Don't bother because life is not just futile, it's fatal. We know that because "There Was An Old Woman," a song that is marked by this closing line of virtually every stanza: I guess she'll die.
Ha-ha! Sing that one, grandma! Also, it teaches kids to have an eating disorder. The Old Woman's answer to every problem is to eat something.
Death is not just probable, but present, by the time we go from the Old Woman to "This Old Man,"in which an old man stalks a kid, probably touches him in a bad way (he played knick on the kid's knee and 'hive' ), then dies (he plays knick-knack in Heaven), then comes back to life as a ghost or something and plays knick-knack some more. Lesson: Kids, you will never get away from that creepy guy that's bothering you on the way home from school.
All of those pale in comparison to The Best Scary Kids' Song, which is "Big Rock Candy Mountain." I love this song; I loved it as a kid, when I had a 45 record and a little record player and would play it over and over; I loved it as an adult, when I'd sing it to kids. This is the version of the song that I always knew:
On a summer day
In the month of May
A burly bum came hiking
Down a shady lane
Through the sugar cane
He was looking for his liking
As he roamed along
He sang a song
Of the land of milk and honey
Where a bum can stay
For many a day
And he won't need any money
Oh the buzzin' of the bees
In the cigarette trees
Near the soda water fountain
At the lemonade springs
Where the bluebird sings
On the big rock candy mountain
There's a lake of gin
We can both jump in
And the handouts grow on bushes
In the new-mown hay
We can sleep all day
And the bars all have free lunches
Where the mail train stops
And there ain't no cops
And the folks are tender-hearted
Where you never change your socks
And you never throw rocks
And your hair is never parted
Oh, a farmer and his son,
They were on the run
To the hay field they were bounding
Said the bum to the son,
"Why don't you come
To that big rock candy mountain?"
So the very next day
They hiked away,
The mileposts they were counting
But they never arrived
At the lemonade tide
On the big rock candy mountain
That version is bad enough; I don't know how it got to be considered a kids' song. Cigarettes? Gin? Burly bums? It's a land of Teamsters setting up some sort of communist society. Plus, I think the bum abducts the farmers' son at the end of that.
But that's not the real version of the song. The real version of the song is even scarier. The real version of the song came out in 1928, and was sung by Harry McClintock:
That version makes it clear just what's going on: people during the Great Depression, criminals, especially, are dreaming of a land where they can get free smokes and lemonade... and avoid the cops and if they get bit by dogs, the dogs won't hurt because of their rubber teeth.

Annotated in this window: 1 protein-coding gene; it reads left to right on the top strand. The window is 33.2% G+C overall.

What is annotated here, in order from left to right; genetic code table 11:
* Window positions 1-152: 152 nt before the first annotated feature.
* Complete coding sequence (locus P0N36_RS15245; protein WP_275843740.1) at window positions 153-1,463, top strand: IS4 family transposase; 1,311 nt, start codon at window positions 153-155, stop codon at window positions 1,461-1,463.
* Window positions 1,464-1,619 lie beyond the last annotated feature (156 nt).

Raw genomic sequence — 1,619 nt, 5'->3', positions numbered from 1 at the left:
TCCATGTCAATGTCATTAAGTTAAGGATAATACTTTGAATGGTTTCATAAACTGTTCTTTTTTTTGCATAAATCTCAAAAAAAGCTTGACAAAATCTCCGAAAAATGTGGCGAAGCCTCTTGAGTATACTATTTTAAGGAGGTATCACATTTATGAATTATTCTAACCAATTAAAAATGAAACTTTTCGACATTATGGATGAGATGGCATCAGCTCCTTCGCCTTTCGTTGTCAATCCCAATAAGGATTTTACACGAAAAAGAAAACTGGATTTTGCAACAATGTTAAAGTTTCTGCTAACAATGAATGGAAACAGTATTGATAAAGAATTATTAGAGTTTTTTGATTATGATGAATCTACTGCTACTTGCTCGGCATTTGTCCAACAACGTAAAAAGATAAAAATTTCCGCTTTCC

What makes that song so scary is first that it's so rooted in real life; in its yearning for jails that you can leave, and lakes of stew, and porters having to tip their hats and the lack of shovels and picks, you can hear the longing of the singer for a place where life is a little easier and where he'll be treated like a human being again, and have some food and drink.
But, second, it's also a song that imagines that even in a magical land like The Big Rock Candy Mountain, even in a place where there's lemonade springs and the bluebird sings, life is still nasty, brutish and short -- because on The Big Rock Candy Mountain, they don't just paddle around the lake of stew in a big canoe. They also have lynch mobs: they hung the jerk that invented work.
That's what makes "Big Rock Candy Mountain" The Best Kids' Song, though. Being a kid, as I recall and as I imagine now looking at my own kids, is exactly like that song: you're in a world where life is magical, wonderful, and terrible. As a kid, food appears magically for you; you don't know how hard your parents had to work to make sure that you had Cookie Crisp on the table in the morning, and milk is always just in the refrigerator. Everything in the world is new and exciting; I took our Babies! to the hardware store -- the hardware store-- and they stared around and smiled and laughed like it was Disneyland.
At the same time, life is hard. Your brother keeps stealing your little plastic pig. Strangers come up to you and loom over you and touch you. Parents go away for the day even though you don't want them to. You bump your head and fall on your knee and get bit by the dog and touch the hot stove.
"Big Rock Candy Mountain" encapsulates that: there's a land that's fair and bright... but there's still jails. It doesn't sugarcoat that there are bad parts to life, but it manages to somehow be hopeful and a little happy at the same time. The sun shines every day and there ain't no snow.
It teaches you, too, to appreciate the little things in life. You never change your socks. The hay is soft. You may not have a bed or much in the way of clothing, but if you look at it the right way, those are good things.
Most of what we tell kids as they're growing up makes no sense, or will be misinterpreted by them in some way. "Big Rock Candy Mountain," The Best Scary Kids' Song doesn't mess up its message with sharks or prisoners or Thumbkins-that-have-social-phobia; it just quietly communicates that kids should dream of a better life, but at the same time, understand this life and make sure they appreciate it.